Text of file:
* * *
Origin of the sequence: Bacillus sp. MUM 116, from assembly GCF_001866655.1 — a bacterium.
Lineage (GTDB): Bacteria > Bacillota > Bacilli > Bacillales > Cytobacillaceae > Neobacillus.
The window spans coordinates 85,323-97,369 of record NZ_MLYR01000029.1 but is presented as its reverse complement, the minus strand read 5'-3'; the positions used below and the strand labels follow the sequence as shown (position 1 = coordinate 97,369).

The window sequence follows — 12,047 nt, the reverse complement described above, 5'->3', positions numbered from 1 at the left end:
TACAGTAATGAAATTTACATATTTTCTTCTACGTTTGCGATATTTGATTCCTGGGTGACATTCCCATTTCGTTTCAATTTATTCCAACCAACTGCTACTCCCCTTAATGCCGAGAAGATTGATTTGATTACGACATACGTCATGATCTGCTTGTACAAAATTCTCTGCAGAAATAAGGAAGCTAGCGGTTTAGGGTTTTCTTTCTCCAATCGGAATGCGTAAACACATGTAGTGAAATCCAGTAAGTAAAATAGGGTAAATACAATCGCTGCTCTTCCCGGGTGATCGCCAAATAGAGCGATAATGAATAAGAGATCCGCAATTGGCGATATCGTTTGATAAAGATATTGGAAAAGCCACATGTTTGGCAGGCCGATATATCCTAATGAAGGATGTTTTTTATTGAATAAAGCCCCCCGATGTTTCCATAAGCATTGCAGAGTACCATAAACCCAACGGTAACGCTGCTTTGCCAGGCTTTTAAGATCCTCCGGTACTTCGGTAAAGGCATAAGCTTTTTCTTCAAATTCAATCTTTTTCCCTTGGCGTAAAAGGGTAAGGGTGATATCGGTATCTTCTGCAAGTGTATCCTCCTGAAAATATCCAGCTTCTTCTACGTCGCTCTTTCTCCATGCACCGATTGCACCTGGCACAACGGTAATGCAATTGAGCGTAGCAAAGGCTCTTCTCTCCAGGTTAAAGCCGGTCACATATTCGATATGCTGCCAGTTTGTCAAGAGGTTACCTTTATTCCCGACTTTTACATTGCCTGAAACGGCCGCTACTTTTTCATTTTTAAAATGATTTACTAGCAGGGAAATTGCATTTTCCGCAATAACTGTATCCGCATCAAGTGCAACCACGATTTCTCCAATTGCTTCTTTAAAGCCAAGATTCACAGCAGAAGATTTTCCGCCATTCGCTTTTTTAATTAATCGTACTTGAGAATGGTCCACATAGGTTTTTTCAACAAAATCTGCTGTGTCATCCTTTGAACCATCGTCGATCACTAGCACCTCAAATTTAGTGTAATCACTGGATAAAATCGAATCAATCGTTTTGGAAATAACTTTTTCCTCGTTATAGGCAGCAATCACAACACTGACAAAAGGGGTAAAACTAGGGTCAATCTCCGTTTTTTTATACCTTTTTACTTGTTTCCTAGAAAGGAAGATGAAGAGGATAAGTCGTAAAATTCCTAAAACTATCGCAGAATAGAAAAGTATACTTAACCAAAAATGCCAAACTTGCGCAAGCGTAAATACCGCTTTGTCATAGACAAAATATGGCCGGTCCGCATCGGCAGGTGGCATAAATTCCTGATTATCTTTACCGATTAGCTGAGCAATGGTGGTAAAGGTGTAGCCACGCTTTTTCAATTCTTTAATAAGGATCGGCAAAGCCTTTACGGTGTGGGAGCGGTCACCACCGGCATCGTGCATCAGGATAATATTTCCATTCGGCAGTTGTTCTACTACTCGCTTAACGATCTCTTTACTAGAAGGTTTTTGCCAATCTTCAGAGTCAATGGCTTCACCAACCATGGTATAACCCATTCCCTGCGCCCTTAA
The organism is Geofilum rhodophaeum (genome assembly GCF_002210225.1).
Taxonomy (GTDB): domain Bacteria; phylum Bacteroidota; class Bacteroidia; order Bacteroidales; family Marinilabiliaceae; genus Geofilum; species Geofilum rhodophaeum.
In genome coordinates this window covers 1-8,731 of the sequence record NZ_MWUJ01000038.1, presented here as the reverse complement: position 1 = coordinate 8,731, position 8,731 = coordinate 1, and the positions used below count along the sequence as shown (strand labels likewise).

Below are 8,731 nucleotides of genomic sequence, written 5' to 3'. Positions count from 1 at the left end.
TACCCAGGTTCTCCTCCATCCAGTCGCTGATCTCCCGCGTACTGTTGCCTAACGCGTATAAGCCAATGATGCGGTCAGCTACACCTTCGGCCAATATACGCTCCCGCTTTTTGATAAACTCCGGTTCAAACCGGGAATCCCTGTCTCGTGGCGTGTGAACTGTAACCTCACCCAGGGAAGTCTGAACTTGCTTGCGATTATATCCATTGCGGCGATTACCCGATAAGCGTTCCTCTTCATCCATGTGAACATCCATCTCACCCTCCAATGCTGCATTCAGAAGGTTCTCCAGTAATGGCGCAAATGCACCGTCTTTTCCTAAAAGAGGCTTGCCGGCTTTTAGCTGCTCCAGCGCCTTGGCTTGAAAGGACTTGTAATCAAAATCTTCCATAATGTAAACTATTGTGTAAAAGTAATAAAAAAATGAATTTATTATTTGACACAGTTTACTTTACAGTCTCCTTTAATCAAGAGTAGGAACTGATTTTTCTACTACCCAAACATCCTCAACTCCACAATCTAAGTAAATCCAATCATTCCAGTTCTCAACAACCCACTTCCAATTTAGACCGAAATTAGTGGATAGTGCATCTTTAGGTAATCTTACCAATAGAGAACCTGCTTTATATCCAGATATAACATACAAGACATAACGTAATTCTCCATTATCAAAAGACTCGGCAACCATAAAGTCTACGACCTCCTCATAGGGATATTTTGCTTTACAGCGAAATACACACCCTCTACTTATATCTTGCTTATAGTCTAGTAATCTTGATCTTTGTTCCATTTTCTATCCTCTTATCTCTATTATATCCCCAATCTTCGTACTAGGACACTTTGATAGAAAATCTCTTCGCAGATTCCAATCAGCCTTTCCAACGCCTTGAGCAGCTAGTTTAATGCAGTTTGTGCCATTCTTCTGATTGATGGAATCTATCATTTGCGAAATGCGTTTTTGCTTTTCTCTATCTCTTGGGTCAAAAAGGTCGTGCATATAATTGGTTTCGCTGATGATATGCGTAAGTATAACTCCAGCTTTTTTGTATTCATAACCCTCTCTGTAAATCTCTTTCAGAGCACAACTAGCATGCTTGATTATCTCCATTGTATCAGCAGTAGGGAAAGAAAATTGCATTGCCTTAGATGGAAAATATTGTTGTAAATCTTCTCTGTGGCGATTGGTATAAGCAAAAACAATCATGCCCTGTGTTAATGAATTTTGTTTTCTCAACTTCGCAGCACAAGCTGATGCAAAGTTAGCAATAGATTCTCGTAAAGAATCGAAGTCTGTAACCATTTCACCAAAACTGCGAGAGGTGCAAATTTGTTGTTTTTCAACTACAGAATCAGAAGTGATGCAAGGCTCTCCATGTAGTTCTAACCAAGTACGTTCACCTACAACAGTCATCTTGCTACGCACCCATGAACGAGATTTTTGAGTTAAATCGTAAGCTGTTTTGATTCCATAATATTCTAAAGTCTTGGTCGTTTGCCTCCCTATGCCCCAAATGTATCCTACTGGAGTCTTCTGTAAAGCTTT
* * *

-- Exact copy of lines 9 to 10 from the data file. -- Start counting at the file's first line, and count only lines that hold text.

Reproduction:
Below are 8,731 nucleotides of genomic sequence, written 5' to 3'. Positions count from 1 at the left end.
TACCCAGGTTCTCCTCCATCCAGTCGCTGATCTCCCGCGTACTGTTGCCTAACGCGTATAAGCCAATGATGCGGTCAGCTACACCTTCGGCCAATATACGCTCCCGCTTTTTGATAAACTCCGGTTCAAACCGGGAATCCCTGTCTCGTGGCGTGTGAACTGTAACCTCACCCAGGGAAGTCTGAACTTGCTTGCGATTATATCCATTGCGGCGATTACCCGATAAGCGTTCCTCTTCATCCATGTGAACATCCATCTCACCCTCCAATGCTGCATTCAGAAGGTTCTCCAGTAATGGCGCAAATGCACCGTCTTTTCCTAAAAGAGGCTTGCCGGCTTTTAGCTGCTCCAGCGCCTTGGCTTGAAAGGACTTGTAATCAAAATCTTCCATAATGTAAACTATTGTGTAAAAGTAATAAAAAAATGAATTTATTATTTGACACAGTTTACTTTACAGTCTCCTTTAATCAAGAGTAGGAACTGATTTTTCTACTACCCAAACATCCTCAACTCCACAATCTAAGTAAATCCAATCATTCCAGTTCTCAACAACCCACTTCCAATTTAGACCGAAATTAGTGGATAGTGCATCTTTAGGTAATCTTACCAATAGAGAACCTGCTTTATATCCAGATATAACATACAAGACATAACGTAATTCTCCATTATCAAAAGACTCGGCAACCATAAAGTCTACGACCTCCTCATAGGGATATTTTGCTTTACAGCGAAATACACACCCTCTACTTATATCTTGCTTATAGTCTAGTAATCTTGATCTTTGTTCCATTTTCTATCCTCTTATCTCTATTATATCCCCAATCTTCGTACTAGGACACTTTGATAGAAAATCTCTTCGCAGATTCCAATCAGCCTTTCCAACGCCTTGAGCAGCTAGTTTAATGCAGTTTGTGCCATTCTTCTGATTGATGGAATCTATCATTTGCGAAATGCGTTTTTGCTTTTCTCTATCTCTTGGGTCAAAAAGGTCGTGCATATAATTGGTTTCGCTGATGATATGCGTAAGTATAACTCCAGCTTTTTTGTATTCATAACCCTCTCTGTAAATCTCTTTCAGAGCACAACTAGCATGCTTGATTATCTCCATTGTATCAGCAGTAGGGAAAGAAAATTGCATTGCCTTAGATGGAAAATATTGTTGTAAATCTTCTCTGTGGCGATTGGTATAAGCAAAAACAATCATGCCCTGTGTTAATGAATTTTGTTTTCTCAACTTCGCAGCACAAGCTGATGCAAAGTTAGCAATAGATTCTCGTAAAGAATCGAAGTCTGTAACCATTTCACCAAAACTGCGAGAGGTGCAAATTTGTTGTTTTTCAACTACAGAATCAGAAGTGATGCAAGGCTCTCCATGTAGTTCTAACCAAGTACGTTCACCTACAACAGTCATCTTGCTACGCACCCATGAACGAGATTTTTGAGTTAAATCGTAAGCTGTTTTGATTCCATAATATTCTAAAGTCTTGGTCGTTTGCCTCCCTATGCCCCAAATGTATCCTACTGGAGTCTTCTGTAAAGCTTT